This results in O(nlogn(n))

6. jpverkamp said

@Maurits:

Here’s one that I think is O(m + n):

```(define (cycle-lexical-min c [< <] [= =])
(define (cycle-< c1 c2)
(cycle-< (cycle-tail c1) (cycle-tail c2)))))

(let loop ([min c] [c (cycle-tail c)])
(cond
[(cycle-reset? c) min]
[(cycle-< c min) (loop c (cycle-tail c))]
[else (loop min (cycle-tail c))])))

(define (lexical-cycle-equal? c1 c2 [< <] [= =])
(equal? (cycle-take (cycle-length c1) (cycle-lexical-min c1 < =))
(cycle-take (cycle-length c2) (cycle-lexical-min c2 < =))))
```

I’m not completely sure about the runtime of finding the lexical minimum. In the general case (with few duplicates), it’ll be O(n) though. Then there’s another O(n + n) for the `cycle-length` and `cycle-take`, plus a final additional O(max(m, n)) for the `equal?`. So overall it would be O(3m + 3n + max(m, n)) which is O(m + n). The constant could be improved with a better abstraction, but not the big-O time.

Also it completely fails on lists that are all the same element since `cycle-<` will not terminate. I’d have to rework `cycle-reset?` and add a check for that to get around that issue.

@Anonymous:

That would only check if the two lists have the same elements, ignoring the ordering within the cycle.

7. programmingpraxis said

Sorting will not work. The order of the elements in the cyclic lists is important.

8. programmingpraxis said

Jpverkamp: Regarding failing to terminate: You could precalculate the length of the list in O(n) time and count elements to terminate.

9. jpverkamp said

’tis true. Mostly I didn’t go that originally way since it makes the code uglier (having to carry around an extra counter). But yes, it would solve the problem at hand. I went ahead and updated `cycle-lexical-min` to loop a maximum of one time around either cycle and made `cycle-length` amortized O(1) by caching the result in the cycle struct. The code is on at the bottom of my blog post or on GitHub. Because of that check, I think the worst case would be O(m2 + n2) because `cycle-<` will run through the entire list, but the average should still be O(m + n).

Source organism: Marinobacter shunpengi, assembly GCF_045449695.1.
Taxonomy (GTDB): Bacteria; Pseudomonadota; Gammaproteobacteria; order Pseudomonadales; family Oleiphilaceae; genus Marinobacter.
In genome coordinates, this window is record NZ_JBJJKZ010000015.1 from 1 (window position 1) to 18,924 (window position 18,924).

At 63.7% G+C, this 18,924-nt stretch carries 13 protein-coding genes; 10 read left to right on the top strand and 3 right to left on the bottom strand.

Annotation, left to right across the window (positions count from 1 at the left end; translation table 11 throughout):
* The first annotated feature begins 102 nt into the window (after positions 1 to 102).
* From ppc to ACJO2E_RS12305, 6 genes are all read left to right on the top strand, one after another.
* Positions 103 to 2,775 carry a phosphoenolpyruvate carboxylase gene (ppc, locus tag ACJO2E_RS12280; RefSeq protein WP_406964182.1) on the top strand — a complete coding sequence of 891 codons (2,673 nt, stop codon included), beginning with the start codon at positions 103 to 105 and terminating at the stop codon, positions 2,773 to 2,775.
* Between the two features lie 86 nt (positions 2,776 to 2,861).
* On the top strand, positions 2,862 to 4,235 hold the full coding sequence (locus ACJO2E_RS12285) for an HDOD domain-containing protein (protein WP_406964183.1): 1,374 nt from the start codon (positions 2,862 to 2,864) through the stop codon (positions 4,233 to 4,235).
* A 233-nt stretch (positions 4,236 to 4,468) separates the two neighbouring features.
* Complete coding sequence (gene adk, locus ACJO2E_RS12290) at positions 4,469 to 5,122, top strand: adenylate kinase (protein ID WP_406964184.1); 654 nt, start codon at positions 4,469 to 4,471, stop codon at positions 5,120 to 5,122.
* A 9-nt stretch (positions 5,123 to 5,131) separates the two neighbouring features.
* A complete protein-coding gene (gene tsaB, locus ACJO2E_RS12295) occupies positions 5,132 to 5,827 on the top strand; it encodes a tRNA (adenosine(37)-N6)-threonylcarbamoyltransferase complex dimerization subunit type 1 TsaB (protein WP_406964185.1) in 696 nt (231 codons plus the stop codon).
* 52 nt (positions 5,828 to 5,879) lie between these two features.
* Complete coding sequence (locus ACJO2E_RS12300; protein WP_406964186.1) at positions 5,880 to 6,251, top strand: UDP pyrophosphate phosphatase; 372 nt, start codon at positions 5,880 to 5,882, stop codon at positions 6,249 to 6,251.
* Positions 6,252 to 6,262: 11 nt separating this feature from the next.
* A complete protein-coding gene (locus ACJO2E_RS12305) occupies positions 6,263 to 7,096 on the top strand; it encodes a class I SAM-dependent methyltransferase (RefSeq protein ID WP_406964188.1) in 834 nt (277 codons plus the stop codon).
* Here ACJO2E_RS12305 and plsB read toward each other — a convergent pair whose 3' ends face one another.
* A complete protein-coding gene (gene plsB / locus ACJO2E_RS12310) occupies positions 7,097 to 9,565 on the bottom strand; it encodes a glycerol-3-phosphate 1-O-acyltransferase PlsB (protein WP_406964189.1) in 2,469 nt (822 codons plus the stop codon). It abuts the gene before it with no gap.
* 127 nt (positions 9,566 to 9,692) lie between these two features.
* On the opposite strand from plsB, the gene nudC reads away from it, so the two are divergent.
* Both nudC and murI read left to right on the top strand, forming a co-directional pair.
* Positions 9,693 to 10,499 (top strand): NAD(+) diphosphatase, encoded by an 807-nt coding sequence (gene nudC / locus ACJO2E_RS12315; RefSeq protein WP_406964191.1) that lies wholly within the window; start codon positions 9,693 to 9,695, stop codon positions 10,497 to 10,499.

10. Maurits said

Here we go: use Booth’s algorithm from http://en.wikipedia.org/wiki/Lexicographically_minimal_string_rotation to put each cycle in canonical form. O(n).

11. cosmin said

The problem is very nice and it can be solved linearly in many ways. Two of my favorites:

1. Using string matching. Let’s denote the two lists A and B. Creating C = A + A (concatenating the first string with itself), the problem is equivalent with deciding if B is or is not a sub-string of C. Any string matching algorithm that runs in O(n) will solve the problem optimally.

2. Using rolling hashes. This version is practically similar with the previous one when Rabin-Karp is used. I like this approach the most because it is very simple and easy to implement. The algorithm tries to compare hash[B[1..n]] sequentially with hash[A[1..n]], hash[A[2..n] + A] … hash[A[n] + A[1..n-1]], where

hash[x[1..n]] = (x*q^(n-1) + x*q^(n-2) + … + x[n]) % p, with p a prime and q a positive integer

Having one A-hash computed then the next A-hash can be easily computed in O(1) as follows:

hash[A[i+1..n] + A[1..i]] = ((hash[A[i..n] + A[1..i-1]] – A[i]*q^(n-1))*q + A[i]) % p, if q^(n-1) % p is pre-computed

Complexity: at most n steps x O(1) + O(n) pre-computation of hash[A[1..n]], hash[B[1..n]] and q^(n-1) % p => O(n)

12. Matthew Feng said
```two_list = [input("list %s: " % i) for i in range(1, 3)];
valid = False;
for a in range(0, len(two_list)):
var = two_list[a:]+two_list[:a];
if var == two_list:
valid = True;
break;
print(valid);
```
13. Johan said

This should be O(n) tops, no?

```def cyclic(A, B):
""" https://programmingpraxis.com/2013/04/09/cyclic-equality/ """
if len(A) != len(B):
return False
for i in xrange(len(B)):
if A == B[i:] + B[:i]:
return True
return False
```
14. AlexR said

Here’s a linear-time Python program which takes advantage of Python’s built-in linear-time substring search operator “in”. It uses @cosmin’s trick #1.

```def equal_cycles(s, t):
S = "".join([str(x) for x in s])
T = "".join([str(x) for x in t])
return len(S) == len(T) and T in S + S
```